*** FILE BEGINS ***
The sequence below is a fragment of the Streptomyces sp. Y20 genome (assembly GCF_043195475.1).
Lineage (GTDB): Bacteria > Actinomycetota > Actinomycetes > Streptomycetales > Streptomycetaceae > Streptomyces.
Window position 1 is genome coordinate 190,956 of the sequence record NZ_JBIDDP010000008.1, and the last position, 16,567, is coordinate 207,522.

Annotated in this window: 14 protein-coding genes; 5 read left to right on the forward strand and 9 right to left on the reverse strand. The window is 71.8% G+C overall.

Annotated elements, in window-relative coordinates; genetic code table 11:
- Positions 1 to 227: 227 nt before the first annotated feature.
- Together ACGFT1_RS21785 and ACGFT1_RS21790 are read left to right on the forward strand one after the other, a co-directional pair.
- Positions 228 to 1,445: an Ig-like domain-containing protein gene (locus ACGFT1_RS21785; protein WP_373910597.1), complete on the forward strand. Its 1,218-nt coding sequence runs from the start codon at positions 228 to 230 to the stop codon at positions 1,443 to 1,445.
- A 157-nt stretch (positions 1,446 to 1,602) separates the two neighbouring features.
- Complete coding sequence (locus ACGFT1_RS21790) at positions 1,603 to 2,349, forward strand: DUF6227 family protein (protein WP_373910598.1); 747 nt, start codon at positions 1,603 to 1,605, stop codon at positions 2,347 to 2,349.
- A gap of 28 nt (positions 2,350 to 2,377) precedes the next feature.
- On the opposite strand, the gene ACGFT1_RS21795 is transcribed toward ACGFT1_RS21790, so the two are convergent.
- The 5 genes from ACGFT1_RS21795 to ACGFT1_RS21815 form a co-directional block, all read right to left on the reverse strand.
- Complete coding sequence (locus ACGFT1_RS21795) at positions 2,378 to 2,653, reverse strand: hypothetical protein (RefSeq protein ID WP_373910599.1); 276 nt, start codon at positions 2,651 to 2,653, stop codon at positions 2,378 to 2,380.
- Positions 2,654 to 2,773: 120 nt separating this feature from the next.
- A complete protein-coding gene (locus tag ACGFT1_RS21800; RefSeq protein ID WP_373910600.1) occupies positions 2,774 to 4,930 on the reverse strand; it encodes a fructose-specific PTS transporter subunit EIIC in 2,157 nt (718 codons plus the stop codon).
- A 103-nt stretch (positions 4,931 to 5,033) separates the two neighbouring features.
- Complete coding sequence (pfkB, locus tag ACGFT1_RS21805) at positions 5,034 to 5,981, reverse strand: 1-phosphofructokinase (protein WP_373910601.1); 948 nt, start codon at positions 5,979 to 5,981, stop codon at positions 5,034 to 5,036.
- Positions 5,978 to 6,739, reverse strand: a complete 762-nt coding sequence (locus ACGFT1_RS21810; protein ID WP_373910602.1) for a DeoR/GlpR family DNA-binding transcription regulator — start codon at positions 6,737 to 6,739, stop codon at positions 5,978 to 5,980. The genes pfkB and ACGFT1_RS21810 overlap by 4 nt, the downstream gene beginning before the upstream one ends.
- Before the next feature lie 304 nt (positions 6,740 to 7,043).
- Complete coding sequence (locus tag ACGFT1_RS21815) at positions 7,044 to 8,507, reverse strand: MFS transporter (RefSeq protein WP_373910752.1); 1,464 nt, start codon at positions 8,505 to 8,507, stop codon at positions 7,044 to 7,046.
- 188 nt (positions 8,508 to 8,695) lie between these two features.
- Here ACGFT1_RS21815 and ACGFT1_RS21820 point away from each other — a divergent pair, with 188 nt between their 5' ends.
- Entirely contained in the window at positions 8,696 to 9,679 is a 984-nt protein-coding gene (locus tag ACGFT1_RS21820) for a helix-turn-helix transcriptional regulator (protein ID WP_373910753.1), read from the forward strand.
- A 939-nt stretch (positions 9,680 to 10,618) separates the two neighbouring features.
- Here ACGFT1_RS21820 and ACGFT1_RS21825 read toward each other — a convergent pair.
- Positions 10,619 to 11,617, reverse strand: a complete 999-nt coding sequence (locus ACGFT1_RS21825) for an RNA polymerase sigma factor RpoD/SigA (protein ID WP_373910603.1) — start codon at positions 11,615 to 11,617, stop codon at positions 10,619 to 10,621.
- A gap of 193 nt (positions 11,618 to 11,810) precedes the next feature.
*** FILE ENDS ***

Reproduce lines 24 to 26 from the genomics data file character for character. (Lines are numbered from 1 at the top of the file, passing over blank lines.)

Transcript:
- Entirely contained in the window at positions 8,696 to 9,679 is a 984-nt protein-coding gene (locus tag ACGFT1_RS21820) for a helix-turn-helix transcriptional regulator (protein ID WP_373910753.1), read from the forward strand.
- A 939-nt stretch (positions 9,680 to 10,618) separates the two neighbouring features.
- Here ACGFT1_RS21820 and ACGFT1_RS21825 read toward each other — a convergent pair.